Mentions: Ceramides can be incorporated into various complex sphingolipids. Since we observed an increase in the levels of brain ceramides in Acer3-/- mice, we postulated that Acer3 deficiency may increase the levels of complex sphingolipids in the brain. To investigate this possibility, the levels of monohexosylceramides (HexCers) and sphingomyelins were determined in the cerebrum and cerebellum in Acer3+/+ and Acer3-/- mice using LC-MS/MS. Acer3 knockout increased the levels of C18:1-HexCer, a very minor HexCer species, in the cerebrum (Fig 6A) and cerebellum (Fig 6B) in 6-week-old mice and to a greater extent in 8-month-old mice without affecting the levels of other HexCer species or total levels of HexCers (Fig 6A and 6B). These results suggest that Acer3 regulates brain C18:1-HexCer specifically and that its deficiency does not affect the total levels of this type of sphingolipids. As for sphingomyelins, the results showed that Acer3 knockout slightly but significantly increased the levels of C18:1 and C20:1-sphingomyelin in the cerebellum in mice at either 6 weeks or 8 months of age without affecting the total levels of sphingomyelins in this tissue and this effect was not observed in the cerebrum (Fig 6C and 6D). These results suggest that Acer3 regulates unsaturated long-chain sphingomyelins specially and that its deficiency does not affect the total levels of sphingomyelins.


Alkaline Ceramidase 3 Deficiency Results in Purkinje Cell Degeneration and Cerebellar Ataxia Due to Dyshomeostasis of Sphingolipids in the Brain.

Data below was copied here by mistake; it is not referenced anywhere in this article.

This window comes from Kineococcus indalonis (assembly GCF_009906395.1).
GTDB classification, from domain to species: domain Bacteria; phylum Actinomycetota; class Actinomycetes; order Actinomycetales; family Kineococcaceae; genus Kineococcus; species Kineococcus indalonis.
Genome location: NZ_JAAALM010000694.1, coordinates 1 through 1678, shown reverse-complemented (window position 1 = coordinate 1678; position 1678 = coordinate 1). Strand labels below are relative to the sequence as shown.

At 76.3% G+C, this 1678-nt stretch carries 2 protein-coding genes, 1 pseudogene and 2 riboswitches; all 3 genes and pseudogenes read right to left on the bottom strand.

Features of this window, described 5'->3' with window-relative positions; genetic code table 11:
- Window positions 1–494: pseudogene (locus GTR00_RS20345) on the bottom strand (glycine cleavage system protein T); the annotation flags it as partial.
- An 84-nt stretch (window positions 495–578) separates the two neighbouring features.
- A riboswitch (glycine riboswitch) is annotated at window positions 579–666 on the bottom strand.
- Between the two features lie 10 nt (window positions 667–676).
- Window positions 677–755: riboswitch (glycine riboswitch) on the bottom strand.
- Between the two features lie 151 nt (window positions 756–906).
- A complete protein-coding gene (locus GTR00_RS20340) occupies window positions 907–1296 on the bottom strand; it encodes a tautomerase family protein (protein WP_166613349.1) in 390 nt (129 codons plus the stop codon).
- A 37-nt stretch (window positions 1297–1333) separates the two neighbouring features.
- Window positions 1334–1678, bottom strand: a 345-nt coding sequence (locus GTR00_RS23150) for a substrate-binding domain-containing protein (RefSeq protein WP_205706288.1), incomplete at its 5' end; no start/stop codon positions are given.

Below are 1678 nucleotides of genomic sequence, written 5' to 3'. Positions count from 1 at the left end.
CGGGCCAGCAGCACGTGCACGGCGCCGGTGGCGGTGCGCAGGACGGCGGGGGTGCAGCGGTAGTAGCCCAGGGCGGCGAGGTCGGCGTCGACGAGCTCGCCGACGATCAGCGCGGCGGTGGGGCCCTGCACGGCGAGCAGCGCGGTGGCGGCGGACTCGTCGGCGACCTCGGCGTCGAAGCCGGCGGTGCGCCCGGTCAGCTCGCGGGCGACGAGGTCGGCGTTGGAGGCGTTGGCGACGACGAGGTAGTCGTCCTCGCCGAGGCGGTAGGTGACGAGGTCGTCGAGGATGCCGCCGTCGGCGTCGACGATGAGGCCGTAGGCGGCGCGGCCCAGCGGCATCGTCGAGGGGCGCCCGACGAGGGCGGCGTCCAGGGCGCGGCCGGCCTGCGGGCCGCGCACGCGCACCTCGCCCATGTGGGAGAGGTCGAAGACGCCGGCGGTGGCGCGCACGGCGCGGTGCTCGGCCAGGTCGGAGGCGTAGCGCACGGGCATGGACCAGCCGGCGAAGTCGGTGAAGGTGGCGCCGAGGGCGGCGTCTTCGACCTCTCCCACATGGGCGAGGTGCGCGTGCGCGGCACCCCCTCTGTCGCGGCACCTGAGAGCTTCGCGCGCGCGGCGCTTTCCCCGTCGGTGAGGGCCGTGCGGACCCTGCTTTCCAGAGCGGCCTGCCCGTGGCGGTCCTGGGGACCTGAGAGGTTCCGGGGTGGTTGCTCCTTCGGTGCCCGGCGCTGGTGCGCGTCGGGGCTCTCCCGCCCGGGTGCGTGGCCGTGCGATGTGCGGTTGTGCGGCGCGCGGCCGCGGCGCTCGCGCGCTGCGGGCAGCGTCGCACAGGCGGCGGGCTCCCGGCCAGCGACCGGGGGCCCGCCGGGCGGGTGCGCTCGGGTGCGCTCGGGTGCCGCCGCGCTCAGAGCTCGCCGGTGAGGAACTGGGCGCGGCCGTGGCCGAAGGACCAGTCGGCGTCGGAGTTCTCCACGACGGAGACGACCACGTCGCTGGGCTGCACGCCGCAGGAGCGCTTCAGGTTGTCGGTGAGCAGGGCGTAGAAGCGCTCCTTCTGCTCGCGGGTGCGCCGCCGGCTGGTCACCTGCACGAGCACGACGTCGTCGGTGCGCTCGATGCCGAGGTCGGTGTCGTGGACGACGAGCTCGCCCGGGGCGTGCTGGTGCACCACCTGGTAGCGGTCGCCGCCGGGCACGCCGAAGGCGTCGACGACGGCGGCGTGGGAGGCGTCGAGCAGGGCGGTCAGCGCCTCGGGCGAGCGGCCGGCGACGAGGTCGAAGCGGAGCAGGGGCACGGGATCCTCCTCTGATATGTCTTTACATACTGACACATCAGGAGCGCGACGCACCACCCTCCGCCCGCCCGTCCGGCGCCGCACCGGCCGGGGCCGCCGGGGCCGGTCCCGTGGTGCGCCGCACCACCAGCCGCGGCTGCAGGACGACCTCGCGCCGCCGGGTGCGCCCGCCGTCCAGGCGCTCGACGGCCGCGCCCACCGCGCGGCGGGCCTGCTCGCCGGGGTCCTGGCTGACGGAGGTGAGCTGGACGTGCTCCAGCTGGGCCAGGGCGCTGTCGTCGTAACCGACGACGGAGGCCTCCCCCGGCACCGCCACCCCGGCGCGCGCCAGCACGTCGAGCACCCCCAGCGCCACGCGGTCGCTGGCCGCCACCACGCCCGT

Wang K, Xu R, Schrandt J, Shah P, Gong YZ, Preston C, Wang L, Yi JK, Lin CL, Sun W, Spyropoulos DD, Rhee S, Li M, Zhou J, Ge S, Zhang G, Snider AJ, Hannun YA, Obeid LM, Mao C - PLoS Genet. (2015)

Acer3 upregulation is important for the homeostasis of complex sphingolipid in aging brain.A and B. Levels of individual monohexosylceramide (HexCer) species and levels of total HexCers in the cerebrum (A) and cerebellum (B) of Acer3+/+ or Acer3-/- mice at 8M or 6W of age. Note that although causing a several-fold increase in the levels of C18:1-HexCer in both the cerebrum and cerebellum in mice at either age, Acer3 knockout did not alter the total levels of HexCers. C and D. Levels of individual sphingomyelins and total levels of ceramides in the cerebrum (C) and cerebellum (D) of Acer3+/+ or Acer3-/- mice at 6W or 8Mof age. Note that Acer3 knockout only slightly increased the levels of C18:1 or C20:1-sphingomyelin in the cerebellum but not cerebrum in mice at either age without affecting the total levels of sphingomyelins in either brain region at either age. Total levels of sphingolipids were the sum of individual species of the same class. Data in A-D represent mean values ± SD, n = 3.